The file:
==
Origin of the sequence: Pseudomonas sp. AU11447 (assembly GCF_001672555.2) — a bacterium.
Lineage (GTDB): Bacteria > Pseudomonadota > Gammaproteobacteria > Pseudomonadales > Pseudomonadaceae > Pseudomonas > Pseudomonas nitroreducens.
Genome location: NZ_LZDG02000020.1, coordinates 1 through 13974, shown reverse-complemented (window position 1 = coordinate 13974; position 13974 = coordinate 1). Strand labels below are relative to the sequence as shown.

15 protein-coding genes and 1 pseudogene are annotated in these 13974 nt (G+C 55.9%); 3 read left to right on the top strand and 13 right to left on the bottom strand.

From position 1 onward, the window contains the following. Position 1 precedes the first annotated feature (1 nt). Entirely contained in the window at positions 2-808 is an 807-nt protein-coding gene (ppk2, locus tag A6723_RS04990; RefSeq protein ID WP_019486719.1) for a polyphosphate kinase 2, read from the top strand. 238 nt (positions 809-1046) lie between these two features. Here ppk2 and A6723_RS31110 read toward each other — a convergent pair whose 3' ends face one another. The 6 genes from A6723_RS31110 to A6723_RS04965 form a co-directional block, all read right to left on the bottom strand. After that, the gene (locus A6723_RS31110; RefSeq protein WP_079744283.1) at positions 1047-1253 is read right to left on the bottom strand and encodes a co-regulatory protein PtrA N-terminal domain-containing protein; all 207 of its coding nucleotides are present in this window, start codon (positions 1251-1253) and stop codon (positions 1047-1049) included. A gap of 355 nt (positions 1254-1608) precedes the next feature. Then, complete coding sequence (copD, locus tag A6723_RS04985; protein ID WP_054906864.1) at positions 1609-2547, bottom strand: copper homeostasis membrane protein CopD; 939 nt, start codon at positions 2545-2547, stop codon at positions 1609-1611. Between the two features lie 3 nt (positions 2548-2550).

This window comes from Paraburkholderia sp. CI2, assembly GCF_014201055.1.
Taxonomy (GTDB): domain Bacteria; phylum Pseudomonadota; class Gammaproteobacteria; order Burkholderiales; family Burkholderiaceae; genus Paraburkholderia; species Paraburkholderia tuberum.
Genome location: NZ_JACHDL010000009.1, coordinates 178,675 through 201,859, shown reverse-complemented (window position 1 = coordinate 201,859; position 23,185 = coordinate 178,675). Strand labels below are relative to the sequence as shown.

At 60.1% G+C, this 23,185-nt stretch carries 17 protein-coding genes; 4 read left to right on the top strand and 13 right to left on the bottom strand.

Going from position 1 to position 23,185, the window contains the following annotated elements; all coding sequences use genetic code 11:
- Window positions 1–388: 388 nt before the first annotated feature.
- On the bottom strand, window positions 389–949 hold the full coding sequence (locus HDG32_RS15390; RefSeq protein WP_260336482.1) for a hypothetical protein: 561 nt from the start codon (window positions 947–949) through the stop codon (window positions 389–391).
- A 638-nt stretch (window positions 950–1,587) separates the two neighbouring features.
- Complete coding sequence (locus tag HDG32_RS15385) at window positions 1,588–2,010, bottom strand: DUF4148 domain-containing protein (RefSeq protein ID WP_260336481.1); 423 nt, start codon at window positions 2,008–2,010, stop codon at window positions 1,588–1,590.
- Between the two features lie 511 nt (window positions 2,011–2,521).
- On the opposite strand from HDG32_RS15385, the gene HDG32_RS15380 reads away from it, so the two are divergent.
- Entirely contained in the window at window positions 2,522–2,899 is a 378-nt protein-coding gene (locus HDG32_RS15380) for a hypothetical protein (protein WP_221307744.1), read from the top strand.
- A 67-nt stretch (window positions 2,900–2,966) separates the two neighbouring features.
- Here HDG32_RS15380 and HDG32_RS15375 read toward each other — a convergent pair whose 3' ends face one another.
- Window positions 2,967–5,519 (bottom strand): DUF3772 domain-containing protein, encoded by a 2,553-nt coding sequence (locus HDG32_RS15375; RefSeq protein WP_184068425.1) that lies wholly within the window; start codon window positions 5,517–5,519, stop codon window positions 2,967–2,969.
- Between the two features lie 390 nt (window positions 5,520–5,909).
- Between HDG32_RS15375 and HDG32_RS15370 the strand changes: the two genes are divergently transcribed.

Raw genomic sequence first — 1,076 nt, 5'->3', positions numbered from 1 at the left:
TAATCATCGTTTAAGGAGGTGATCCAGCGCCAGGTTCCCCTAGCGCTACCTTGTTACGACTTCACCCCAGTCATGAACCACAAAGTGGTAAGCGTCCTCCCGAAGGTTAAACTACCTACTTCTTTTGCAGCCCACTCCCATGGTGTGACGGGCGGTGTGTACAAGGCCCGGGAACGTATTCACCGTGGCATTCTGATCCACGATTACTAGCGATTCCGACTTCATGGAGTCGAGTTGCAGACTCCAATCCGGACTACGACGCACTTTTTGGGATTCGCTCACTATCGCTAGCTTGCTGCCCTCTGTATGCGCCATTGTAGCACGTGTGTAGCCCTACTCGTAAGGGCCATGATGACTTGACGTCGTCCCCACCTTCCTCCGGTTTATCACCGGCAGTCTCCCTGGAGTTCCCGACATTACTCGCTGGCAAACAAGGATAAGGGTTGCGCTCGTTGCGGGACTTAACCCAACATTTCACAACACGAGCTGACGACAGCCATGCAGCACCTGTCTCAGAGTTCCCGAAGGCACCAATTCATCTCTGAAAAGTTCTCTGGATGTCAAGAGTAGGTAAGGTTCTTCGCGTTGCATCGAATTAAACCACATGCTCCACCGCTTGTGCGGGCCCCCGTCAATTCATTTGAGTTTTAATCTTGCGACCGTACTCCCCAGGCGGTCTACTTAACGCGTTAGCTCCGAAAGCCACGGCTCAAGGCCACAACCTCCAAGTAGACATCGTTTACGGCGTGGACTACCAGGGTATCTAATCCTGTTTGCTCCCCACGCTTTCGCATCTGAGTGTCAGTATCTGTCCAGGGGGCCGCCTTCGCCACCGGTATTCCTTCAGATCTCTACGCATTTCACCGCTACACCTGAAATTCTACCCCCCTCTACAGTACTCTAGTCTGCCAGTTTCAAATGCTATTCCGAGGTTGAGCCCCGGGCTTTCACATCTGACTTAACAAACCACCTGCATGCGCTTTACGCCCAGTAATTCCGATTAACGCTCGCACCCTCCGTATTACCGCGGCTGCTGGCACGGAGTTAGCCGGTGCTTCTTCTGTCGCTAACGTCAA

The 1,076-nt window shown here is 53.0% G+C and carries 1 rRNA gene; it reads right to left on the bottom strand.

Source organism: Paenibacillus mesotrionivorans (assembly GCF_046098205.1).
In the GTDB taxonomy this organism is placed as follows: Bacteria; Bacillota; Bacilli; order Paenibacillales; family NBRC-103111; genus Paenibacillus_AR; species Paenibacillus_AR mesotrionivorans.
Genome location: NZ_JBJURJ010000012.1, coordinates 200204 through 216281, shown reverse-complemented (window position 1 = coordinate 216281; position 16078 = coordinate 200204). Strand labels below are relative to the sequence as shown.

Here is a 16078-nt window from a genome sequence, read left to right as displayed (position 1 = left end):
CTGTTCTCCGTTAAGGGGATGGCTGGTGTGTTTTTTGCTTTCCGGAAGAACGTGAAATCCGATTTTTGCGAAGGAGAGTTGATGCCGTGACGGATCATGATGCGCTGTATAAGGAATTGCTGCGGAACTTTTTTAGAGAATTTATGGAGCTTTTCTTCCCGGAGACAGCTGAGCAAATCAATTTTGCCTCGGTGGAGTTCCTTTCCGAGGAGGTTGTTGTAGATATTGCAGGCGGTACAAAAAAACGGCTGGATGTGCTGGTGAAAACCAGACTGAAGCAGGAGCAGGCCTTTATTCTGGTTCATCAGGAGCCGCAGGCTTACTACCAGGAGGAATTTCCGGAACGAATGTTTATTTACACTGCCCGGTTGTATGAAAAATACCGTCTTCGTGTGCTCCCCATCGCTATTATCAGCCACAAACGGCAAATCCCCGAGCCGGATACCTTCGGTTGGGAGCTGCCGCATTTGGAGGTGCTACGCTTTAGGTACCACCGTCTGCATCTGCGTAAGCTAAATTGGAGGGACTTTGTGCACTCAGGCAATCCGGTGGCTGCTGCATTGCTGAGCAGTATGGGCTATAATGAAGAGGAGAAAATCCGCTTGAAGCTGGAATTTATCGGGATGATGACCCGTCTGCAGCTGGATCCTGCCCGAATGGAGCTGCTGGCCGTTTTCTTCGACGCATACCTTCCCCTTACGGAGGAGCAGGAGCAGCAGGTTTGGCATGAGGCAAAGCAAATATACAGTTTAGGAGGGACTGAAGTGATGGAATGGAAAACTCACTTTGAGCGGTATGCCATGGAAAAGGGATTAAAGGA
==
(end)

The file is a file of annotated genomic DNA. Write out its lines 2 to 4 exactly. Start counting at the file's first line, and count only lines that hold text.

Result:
Lineage (GTDB): Bacteria > Pseudomonadota > Gammaproteobacteria > Pseudomonadales > Pseudomonadaceae > Pseudomonas > Pseudomonas nitroreducens.
Genome location: NZ_LZDG02000020.1, coordinates 1 through 13974, shown reverse-complemented (window position 1 = coordinate 13974; position 13974 = coordinate 1). Strand labels below are relative to the sequence as shown.

15 protein-coding genes and 1 pseudogene are annotated in these 13974 nt (G+C 55.9%); 3 read left to right on the top strand and 13 right to left on the bottom strand.